She demanded that he call the person to return her cat as soon as possible. He wouldn't do it but he did tell her who he had given the cat to which allowed her to make enquiries.

The person he said he had given Benji to was a co-worker. The woman contacted the wife of the co-worker and explained what had happened. She asked for Benji back. The co-worker's wife said she didn't know what she was talking about. This enraged her and she eventually discovered that Benji had been taken to a local shelter and there was no co-worker involved at all.

She tracked down the shelter and using all the documentation that she had at her disposal regarding ownership and a good argument, managed to convince the shelter to return Benji to her. Benji is currently with her sister because she has decided to divorce her husband apparently on the back of his behaviour concerning Benji. They might have been some background problems developing in any case.

She can't trust her husband. She logged a report with the local police against him and apparently has filed for divorce. Her family is supporting her in her decision.

The power of the domestic cat is huge when there is a close relationship.

Thursday 1 March 2018

Prenuptial Agreements Concerning Pets

Couples with marriage on their mind are increasingly insisting on a prenuptial agreement which sets out who gets custody of the pets if and when they separate. It's a bit scientific, cold and calculating but it is sensible. Prenuptial agreements help to avoid drawn out litigation at the end of a marriage often with devastating effects upon both parties and children....and pets. It would be nice if there was specific legislation regarding companion cats and dogs based on the animal's welfare and relationship with either party.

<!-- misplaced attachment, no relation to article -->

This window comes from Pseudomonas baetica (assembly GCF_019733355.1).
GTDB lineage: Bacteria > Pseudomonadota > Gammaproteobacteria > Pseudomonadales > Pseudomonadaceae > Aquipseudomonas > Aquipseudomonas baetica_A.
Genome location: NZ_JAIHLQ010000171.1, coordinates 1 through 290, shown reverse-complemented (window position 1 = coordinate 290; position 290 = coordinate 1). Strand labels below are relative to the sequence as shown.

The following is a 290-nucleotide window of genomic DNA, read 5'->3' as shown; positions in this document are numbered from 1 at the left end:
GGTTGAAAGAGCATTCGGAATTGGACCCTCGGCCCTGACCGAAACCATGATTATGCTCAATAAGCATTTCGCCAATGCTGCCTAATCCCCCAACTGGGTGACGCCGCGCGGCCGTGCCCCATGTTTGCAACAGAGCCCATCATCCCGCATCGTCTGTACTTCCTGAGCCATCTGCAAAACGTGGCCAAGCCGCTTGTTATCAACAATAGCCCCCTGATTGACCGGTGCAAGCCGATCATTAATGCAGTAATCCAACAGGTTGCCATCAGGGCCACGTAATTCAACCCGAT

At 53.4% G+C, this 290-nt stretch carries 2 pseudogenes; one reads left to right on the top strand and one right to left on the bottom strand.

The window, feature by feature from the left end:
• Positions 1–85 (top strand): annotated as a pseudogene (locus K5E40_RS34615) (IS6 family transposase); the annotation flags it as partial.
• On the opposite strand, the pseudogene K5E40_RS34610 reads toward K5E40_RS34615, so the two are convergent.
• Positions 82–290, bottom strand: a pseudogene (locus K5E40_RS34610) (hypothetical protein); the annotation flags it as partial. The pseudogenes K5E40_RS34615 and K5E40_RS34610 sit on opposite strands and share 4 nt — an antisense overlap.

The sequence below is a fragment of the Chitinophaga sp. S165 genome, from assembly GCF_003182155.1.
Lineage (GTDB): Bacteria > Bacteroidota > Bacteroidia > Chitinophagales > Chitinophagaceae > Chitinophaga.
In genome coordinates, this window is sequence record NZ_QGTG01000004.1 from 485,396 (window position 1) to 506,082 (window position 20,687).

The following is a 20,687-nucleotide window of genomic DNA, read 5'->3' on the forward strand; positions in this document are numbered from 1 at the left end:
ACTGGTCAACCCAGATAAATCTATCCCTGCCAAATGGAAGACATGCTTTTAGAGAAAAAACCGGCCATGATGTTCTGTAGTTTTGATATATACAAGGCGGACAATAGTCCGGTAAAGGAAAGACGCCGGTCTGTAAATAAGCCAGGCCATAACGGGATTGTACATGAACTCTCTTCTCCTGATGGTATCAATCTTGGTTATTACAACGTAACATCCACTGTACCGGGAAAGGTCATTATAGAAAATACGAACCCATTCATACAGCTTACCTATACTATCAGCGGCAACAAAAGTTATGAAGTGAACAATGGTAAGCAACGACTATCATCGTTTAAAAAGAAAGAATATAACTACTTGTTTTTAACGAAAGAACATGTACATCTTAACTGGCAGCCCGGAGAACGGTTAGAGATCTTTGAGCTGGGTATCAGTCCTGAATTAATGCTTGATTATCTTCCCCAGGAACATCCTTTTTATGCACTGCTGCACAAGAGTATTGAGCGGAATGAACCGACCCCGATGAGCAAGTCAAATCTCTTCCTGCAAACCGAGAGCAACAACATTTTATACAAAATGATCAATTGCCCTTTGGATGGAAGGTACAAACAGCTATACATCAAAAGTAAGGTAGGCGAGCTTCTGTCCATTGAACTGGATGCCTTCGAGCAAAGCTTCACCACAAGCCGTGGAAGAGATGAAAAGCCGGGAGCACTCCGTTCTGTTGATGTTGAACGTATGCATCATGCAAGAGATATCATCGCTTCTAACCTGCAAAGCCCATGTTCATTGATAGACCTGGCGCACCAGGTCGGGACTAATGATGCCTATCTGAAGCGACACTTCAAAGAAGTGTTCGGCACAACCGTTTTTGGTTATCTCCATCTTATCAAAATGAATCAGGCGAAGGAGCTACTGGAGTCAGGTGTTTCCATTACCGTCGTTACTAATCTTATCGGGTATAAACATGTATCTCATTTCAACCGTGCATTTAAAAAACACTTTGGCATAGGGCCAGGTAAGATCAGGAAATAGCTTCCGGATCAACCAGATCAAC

Photo of cat copyright Helmi Flick

A survey of 2,000 pet owners by Co-operative Legal Services found that one in 14 couples now has a prenuptial agreement in place regarding their pet. In the past such an agreement was really the domain of the rich and celebrities. Often it was the rich man protecting his wealth against a gold digging woman. Although that may be heavily stereotyping the situation and if so I apologize.

A third of respondents to the survey feared that they would face a tug-of-war over their pets if they split from their spouse. There is an interesting comparison between the age of the typical dog and cat and the average length of the relationship between couples. The average age of the typical dog is from 10 to 15 years and for a cat at about 15 years while the average UK relationship is now only 2 years and 9 months in length!

Tracey Maloney from Co-Operative Legal Services said:

“Pets are increasingly being seen as part of the family and when relationships break down, couples begin to think about who will gain custody of their pet."

Blue Cross, the animal charity, decided to introduce a “pet-nup" scheme in 2014 after they had received 1,000 animals in the past 5 years from owners who had separated from their partner. The scheme has proved to be successful. One reason for the success of the scheme has been attributed to their prominence in divorce settlements between celebrity couples. One such settlement concerned a high-profile tug-of-war between celebrity model Kate Moss and a husband Jamie Hince. The third-party in this tug-of-war was Archie, the family dog.

In 2010 when Cheryl Cole split from her husband footballer Ashley, she retained custody of their two chihuahuas. Apparently, the survey discovered that women were twice as likely as men to say that they would keep their cat or dog if the relationship broke down; 44% said that the animal would live with them compare to 23% of men. I wonder what this tells us about the difference between the sexes? Does it say that women have a greater connection with the family pet or does it say that women demand more of the family “assets" than men on divorce?

Unsurprisingly, not all couples are concerned about managing the situation on their potential split up because it was found that about 40% of owners were unsure of what would happen to their pet if they split up with her partner.

Monday 15 June 2009

Divorce Rates In The UK